Grindr is sharing personal user data in violation of the EU’s GDPR data protection legislation, a new series of complaints is alleging. The app shares data including location and device information with more than a dozen companies, according to The New York Times. The Norwegian Consumer Council has filed three complaints against Grindr, as well as five adtech companies that received personal data through the app.
Grindr describes itself as “the world’s largest social networking app for gay, bi, trans, and queer people,” and so just sharing the fact that a user has the app installed on their device can give an indication of their sexual orientation. Associating this information with an advertising ID then makes the user identifiable to third-party advertisers and across services, according to the report from the Norwegian Consumer Council.
“The extent of tracking and complexity of the adtech industry is incomprehensible to consumers, meaning that individuals cannot make informed choices about how their personal data is collected, shared and used,” the report says.
One of the adtech companies that Grindr shares data with is Twitter-owned MoPub, which says that it may share user data with over 180 of its partners, according to The New York Times. The company told Bloomberg that it has disabled Grindr’s MoPub account while it investigates.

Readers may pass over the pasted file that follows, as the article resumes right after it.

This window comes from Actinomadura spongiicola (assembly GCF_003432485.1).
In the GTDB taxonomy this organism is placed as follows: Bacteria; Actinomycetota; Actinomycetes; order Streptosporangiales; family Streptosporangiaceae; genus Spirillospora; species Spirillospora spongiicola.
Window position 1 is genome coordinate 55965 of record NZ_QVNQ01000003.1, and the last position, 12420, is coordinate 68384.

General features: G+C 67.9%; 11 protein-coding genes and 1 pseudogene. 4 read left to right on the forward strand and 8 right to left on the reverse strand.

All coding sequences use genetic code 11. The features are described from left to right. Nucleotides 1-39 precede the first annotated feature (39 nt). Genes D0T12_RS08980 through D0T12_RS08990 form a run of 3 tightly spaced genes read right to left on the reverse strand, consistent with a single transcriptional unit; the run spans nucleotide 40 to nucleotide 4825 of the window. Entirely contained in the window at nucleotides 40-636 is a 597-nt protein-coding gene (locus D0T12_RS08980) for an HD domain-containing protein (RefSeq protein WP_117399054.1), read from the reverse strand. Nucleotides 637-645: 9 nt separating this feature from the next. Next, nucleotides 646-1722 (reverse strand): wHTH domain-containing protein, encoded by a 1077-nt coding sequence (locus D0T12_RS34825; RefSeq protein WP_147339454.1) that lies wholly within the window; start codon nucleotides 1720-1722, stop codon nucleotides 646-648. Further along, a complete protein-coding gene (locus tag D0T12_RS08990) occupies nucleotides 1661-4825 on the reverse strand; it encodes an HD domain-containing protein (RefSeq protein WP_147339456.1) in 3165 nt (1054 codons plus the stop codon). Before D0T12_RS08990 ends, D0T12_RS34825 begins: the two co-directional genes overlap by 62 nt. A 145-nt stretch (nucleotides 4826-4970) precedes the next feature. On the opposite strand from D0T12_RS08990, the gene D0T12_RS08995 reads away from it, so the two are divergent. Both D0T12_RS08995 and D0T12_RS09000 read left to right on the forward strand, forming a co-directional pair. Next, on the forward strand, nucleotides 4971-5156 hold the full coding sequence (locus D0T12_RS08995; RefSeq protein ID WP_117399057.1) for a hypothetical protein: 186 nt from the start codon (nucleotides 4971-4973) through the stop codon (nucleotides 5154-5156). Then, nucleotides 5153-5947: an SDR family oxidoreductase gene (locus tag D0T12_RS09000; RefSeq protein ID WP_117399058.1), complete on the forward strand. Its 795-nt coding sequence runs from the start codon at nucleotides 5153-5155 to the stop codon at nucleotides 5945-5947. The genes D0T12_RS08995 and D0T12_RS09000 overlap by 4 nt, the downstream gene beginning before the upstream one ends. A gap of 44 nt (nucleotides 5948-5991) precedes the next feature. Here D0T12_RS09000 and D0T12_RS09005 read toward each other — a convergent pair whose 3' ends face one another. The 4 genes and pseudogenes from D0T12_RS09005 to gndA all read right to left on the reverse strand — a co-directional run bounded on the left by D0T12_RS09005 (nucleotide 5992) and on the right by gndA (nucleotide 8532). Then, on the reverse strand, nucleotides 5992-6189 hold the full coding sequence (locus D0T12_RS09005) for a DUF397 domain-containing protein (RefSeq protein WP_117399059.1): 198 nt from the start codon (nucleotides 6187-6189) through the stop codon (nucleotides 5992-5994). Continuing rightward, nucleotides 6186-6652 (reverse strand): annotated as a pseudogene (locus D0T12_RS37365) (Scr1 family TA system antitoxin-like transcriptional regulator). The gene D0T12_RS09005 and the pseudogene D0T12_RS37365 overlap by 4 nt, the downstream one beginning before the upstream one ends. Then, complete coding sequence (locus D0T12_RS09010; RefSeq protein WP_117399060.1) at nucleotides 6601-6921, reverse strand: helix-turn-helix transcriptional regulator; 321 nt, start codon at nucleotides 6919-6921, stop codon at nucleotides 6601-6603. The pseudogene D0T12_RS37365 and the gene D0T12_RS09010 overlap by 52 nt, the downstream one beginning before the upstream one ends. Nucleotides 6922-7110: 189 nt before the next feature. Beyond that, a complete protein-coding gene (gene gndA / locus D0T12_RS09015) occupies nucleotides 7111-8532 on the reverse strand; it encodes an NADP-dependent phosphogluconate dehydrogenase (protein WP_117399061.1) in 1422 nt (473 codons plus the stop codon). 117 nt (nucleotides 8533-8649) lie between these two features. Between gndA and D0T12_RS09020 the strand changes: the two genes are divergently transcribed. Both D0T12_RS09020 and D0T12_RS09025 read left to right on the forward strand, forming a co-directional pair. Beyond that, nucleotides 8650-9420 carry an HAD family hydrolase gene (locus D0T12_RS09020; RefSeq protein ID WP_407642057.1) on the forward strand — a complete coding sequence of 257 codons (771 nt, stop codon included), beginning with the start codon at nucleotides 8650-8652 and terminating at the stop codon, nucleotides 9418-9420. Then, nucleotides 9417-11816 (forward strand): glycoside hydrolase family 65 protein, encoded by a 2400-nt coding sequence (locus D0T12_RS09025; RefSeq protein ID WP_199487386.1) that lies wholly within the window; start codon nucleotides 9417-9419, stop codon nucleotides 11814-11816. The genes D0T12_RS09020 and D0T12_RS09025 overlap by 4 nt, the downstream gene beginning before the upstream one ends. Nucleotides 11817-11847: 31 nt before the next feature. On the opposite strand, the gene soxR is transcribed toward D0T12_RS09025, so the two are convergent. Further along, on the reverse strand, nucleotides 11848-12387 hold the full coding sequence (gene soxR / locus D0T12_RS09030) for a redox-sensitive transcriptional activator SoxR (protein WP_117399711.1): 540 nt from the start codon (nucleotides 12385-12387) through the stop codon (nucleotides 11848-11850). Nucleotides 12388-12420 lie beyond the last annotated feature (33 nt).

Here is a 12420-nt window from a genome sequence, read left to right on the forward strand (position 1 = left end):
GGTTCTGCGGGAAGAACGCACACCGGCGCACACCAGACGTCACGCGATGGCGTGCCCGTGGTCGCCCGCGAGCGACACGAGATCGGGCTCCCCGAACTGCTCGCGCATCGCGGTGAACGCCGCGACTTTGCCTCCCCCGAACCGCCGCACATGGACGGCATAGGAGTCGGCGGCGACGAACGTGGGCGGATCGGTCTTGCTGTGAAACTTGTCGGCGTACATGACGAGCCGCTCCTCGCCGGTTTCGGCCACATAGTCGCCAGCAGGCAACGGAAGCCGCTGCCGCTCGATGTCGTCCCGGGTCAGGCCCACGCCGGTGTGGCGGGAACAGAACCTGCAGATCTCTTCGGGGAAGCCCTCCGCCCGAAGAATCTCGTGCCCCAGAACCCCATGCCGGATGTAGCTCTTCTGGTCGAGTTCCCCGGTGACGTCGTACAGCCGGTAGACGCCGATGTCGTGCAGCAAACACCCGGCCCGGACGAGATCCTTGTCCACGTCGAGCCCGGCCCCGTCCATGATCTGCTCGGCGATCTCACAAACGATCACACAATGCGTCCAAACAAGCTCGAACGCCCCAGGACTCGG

The Norwegian Consumer Council has filed its GDPR complaint with the Norwegian Data Protection Authority, and the privacy group NOYB has said that it intends to file a complaint of its own with the Austrian Data Protection Authority in the coming weeks.
It’s worth noting that the research focused on the service’s Android app. The report said this was because of Android’s larger user base worldwide, but it noted that Android’s data flows are generally easier to observe and that Google has a closer relationship with the adtech industry than Apple does.
Beyond Grindr, the research also raised concerns about the data sharing practices of other dating apps. Match Group’s OkCupid and Tinder, for example, were found to be sharing data with each other, including information on their users’ sexualities, drug use, and political views, according to Bloomberg. The report says this may break GDPR’s purpose limitation rules.
While it declined to comment on the specifics of the report, Grindr told the NYT that it valued users’ privacy and that it safeguards their personal information. Match Group said it only shared user data that’s necessary for providing its services, and added that it complies with privacy laws.
This isn’t the first time Grindr has faced complaints over the data it collects about its users. In 2018, a separate Norwegian nonprofit discovered that the service was sharing its users’ HIV status with two outside companies. Shortly after the report became public, Grindr said it had put an end to the practice.